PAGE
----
I’m not afraid of brain surgery and have no fear of flying or dying. However, I'm terrified of the phone. I dread making phone calls, returning phone calls, leaving voice mail messages, putting a voice mail greeting on my phone, and the ringing of the phone results in fearful anticipation. I can spend hours or days of avoidance and rumination before making a call. I have a phone phobia.
Before I call someone, I get an ache in my chest, my breathing becomes shallow, I experience a tightness in my stomach, my mouth becomes dry, and I often pace. I stare at the phone frozen with fear while trying to summon the courage to call, and delay dialing for as long as possible. I mentally rehearse what I would like to say.
I usually will only answer the phone if the caller ID says it’s my husband, family or close friends.
In contrast to using the phone, I feel totally comfortable when meeting people in person.
The origin of this problem seemed to be when I was diagnosed with Parkinson’s Disease more than 17 years ago. One of my first Parkinson’s symptoms was my soft, raspy and hoarse voice. When I talk to people on the phone, they often say that they can’t hear or understand me. Some even hang up on me thinking I am a crank caller. Despite more than 75 speech and voice sessions and three vocal cord surgeries, my voice problem persists.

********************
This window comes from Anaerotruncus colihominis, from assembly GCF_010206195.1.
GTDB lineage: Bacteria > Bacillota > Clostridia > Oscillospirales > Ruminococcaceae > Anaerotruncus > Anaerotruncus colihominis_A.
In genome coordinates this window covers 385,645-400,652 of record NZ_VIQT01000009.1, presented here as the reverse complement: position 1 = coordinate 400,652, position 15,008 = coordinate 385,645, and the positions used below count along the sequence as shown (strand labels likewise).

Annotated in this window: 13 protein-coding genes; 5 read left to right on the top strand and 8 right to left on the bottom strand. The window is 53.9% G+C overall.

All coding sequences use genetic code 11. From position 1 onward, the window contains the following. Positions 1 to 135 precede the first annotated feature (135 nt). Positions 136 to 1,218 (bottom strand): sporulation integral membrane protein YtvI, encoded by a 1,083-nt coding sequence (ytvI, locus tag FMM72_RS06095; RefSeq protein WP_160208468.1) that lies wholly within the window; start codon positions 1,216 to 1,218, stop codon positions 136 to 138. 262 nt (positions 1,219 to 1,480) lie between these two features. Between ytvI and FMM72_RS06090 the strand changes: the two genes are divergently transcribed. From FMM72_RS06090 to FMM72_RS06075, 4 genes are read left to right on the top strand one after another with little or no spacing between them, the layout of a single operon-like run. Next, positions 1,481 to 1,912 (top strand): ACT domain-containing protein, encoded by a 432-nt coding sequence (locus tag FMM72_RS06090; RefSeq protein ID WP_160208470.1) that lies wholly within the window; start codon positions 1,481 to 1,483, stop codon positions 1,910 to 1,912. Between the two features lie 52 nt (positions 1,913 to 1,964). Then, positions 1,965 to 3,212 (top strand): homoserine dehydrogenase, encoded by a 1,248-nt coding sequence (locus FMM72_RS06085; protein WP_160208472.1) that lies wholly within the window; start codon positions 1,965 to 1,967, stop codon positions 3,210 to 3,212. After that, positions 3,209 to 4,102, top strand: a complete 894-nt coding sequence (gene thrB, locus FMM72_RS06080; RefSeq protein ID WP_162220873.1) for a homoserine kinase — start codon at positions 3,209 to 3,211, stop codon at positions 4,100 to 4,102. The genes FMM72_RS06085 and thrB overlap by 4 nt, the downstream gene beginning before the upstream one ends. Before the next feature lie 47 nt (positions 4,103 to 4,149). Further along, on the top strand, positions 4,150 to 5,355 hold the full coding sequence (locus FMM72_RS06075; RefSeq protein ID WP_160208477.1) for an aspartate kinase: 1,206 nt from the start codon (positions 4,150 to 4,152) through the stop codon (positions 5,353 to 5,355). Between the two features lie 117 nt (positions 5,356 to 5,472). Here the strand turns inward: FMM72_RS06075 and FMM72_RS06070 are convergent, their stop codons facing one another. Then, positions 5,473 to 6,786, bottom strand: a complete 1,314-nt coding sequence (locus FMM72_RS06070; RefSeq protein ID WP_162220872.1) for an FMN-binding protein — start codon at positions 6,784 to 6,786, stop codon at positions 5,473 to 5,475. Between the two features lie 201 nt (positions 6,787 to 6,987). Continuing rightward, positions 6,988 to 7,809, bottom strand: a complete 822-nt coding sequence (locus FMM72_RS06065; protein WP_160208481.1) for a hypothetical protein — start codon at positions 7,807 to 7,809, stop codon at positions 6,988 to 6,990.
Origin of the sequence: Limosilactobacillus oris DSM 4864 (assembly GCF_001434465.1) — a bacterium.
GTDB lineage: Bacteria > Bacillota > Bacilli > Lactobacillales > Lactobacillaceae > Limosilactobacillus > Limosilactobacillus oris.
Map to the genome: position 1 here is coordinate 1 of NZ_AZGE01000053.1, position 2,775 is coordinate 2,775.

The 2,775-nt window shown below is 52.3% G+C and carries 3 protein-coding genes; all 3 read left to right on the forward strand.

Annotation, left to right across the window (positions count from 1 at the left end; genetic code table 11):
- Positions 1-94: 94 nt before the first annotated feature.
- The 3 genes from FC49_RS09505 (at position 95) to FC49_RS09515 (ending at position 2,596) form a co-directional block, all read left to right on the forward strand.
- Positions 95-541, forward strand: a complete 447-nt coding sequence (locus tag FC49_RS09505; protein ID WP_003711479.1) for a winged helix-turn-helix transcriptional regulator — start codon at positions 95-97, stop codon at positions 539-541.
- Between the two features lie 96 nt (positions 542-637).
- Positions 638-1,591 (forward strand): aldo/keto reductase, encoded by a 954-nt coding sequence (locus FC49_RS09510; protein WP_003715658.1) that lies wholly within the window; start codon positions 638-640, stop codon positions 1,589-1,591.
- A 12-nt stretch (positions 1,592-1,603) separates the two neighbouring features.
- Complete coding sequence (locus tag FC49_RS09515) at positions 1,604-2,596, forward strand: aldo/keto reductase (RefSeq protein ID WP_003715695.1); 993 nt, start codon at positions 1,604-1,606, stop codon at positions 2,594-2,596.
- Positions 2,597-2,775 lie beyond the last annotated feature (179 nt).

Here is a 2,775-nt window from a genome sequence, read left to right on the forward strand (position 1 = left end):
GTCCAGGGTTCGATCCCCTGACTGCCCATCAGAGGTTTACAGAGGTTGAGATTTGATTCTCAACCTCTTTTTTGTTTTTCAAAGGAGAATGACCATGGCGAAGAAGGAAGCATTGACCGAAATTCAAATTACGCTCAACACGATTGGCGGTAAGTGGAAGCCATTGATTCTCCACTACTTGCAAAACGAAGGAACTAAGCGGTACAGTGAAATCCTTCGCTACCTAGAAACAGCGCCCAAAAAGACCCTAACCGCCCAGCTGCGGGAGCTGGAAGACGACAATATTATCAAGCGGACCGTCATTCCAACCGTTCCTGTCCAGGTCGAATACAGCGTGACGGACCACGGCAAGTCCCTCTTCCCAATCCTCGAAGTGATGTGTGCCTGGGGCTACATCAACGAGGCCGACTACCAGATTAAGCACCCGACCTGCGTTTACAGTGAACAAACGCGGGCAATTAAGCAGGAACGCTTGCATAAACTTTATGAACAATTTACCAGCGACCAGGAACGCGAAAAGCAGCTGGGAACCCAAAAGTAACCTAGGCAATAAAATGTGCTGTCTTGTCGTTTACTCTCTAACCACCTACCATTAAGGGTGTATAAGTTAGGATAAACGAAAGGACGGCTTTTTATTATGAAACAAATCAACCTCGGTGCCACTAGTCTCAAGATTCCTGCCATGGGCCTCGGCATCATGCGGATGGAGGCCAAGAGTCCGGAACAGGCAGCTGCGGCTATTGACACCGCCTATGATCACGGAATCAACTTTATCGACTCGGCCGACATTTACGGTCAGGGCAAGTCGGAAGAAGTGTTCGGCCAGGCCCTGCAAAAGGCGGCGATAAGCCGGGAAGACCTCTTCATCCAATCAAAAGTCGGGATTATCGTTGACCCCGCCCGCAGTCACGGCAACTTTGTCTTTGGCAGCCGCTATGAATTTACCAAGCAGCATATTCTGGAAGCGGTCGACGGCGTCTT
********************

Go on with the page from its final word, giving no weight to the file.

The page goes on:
I’ve coped by avoiding the phone altogether or asking my husband to respond to the phone calls. I communicate primarily by email.
Jim McClure, a kindred phone phobic, developed some strategies to deal with his fear of the phone due to his stuttering. Check out his article, Making Peace with the Phone or, Curse You, Alexander Graham Bell at http://www.stammering.org/makingpeace.html
If my voice improves, I’m hoping that my phone phobia will also lessen. But in the meantime, I’ need to feel the fear and do it anyway.